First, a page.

For the record everyone, Jennifer IS benevolent. ;)

Nise' said...

Wonderful post about your favorite character. Watching the clip makes me want to see it again!

Melissa said...

I just finished this book for the fifth or sixth time. I love it - it gets better every single time one reads it. Two of my favorite quotes from the Bishop:

The guilty one is not he who commits the sin, but the one who causes the darkness.

Love one another: He declared that to be complete; he desired nothing more, and that was his whole doctrine.

ibeeeg said...

The Bishop is by far my favorite character as well! I really felt him and so admired him. He spoke to me...spoke to me of how I feel we all should be but I fall so incredibly short. Yep, the Bishop is a great, wonderful and much to be admired character.

I also, after listening to an audio production, admired Valjean for following the Bishop's lead.

ibeeeg said...

Oh, I forgot, Thanks for posting the info about Hugo. That was interesting to read.

Kipi said...

Loved your review, Carrie. The clip is great and makes me want to see the show again...or at least buy the PBS DVD. I saw Les Mis on Broadway about eight years ago and it was fabulous. This was the first time I've read the book, and now there are things about the show that are so much clearer. The bishop is a wonderful character, but I Jean Valjean is my favorite...must be the "flawed hero" thing.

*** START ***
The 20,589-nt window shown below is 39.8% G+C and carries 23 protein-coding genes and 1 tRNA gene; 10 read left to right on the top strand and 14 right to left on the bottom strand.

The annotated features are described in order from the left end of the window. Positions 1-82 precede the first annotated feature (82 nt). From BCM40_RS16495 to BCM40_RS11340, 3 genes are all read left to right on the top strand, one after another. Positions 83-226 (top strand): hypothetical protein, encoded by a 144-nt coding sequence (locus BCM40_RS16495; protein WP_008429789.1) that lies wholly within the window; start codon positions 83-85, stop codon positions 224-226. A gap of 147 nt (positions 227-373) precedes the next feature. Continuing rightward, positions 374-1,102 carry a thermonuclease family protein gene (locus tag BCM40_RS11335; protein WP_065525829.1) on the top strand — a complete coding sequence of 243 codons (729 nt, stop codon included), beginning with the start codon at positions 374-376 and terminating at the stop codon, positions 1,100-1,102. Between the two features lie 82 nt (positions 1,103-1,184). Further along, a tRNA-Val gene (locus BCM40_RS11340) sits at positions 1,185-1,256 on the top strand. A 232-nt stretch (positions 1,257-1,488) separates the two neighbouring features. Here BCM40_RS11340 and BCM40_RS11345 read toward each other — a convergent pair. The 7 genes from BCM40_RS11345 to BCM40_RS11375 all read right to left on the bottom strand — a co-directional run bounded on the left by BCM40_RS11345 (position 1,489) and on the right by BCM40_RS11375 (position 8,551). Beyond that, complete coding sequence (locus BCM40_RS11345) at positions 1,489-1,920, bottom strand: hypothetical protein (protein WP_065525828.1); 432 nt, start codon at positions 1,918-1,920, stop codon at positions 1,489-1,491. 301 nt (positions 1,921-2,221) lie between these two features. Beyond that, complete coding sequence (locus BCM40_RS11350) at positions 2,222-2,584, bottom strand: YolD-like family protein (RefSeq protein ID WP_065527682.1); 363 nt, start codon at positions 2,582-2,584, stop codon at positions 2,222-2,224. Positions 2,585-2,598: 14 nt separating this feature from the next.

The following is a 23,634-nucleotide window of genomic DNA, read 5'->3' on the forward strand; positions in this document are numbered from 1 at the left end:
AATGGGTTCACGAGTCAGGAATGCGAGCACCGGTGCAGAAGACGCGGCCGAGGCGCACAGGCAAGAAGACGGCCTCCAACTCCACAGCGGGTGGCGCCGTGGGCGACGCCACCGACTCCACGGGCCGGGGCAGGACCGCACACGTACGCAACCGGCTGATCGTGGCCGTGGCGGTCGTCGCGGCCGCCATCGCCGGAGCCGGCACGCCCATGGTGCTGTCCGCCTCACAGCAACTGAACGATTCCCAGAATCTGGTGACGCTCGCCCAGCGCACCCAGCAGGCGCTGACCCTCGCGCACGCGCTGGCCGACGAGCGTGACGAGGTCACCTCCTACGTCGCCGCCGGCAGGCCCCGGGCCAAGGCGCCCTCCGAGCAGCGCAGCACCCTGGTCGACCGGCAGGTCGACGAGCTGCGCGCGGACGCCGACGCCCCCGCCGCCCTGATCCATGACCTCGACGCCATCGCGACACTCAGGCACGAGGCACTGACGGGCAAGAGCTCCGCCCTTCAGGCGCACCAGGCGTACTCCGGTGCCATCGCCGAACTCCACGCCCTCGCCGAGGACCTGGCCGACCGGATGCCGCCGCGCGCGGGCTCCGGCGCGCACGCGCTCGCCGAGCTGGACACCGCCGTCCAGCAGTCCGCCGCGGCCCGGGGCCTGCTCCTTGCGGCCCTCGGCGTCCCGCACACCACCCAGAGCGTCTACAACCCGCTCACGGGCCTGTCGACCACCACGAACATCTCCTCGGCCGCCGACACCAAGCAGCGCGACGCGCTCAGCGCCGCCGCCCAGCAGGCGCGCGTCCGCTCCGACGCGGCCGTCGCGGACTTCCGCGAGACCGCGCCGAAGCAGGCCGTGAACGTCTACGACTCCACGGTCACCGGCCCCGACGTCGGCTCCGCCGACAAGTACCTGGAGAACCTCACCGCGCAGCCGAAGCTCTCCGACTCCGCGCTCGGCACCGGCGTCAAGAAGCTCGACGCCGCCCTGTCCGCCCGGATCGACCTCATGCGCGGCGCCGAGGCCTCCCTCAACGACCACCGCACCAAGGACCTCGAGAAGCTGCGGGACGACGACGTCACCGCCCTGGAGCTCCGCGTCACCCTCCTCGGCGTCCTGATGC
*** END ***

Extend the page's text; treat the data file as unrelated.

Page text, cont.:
morninglight mama said...

Simply beautiful. In the move to condense the novel into the musical production, this character is sadly diminished to a small, though still significant, part. I remember reading the novel after seeing the play and being overjoyed that there was more to know about the Bishop.

Lisa Spence said...

I second Carrie's assertion: Jennifer is indeed benevolent! :-)

I too loved the mercy of the Bishop!

dk nolte said...

It is his prayer that touches me most!

Oh Thou who art!
Ecclesiastes names thee the Almighty;
Maccabees names thee Creator;
the Epistle to the Ephesians names thee Liberty;
Baruch names thee Immensity;
the Psalms name thee Wisdom and Truth;
John names thee Light;
the Book of Kings names thee Lord;
Exodus names thee Providence;
Leviticus, Holiness;
Esdras, Justice;
Creation calls thee God;
man names thee Father;
but Solomon names thee Compassion, and that is the most beautiful of all thy names.

- thanks for sharing this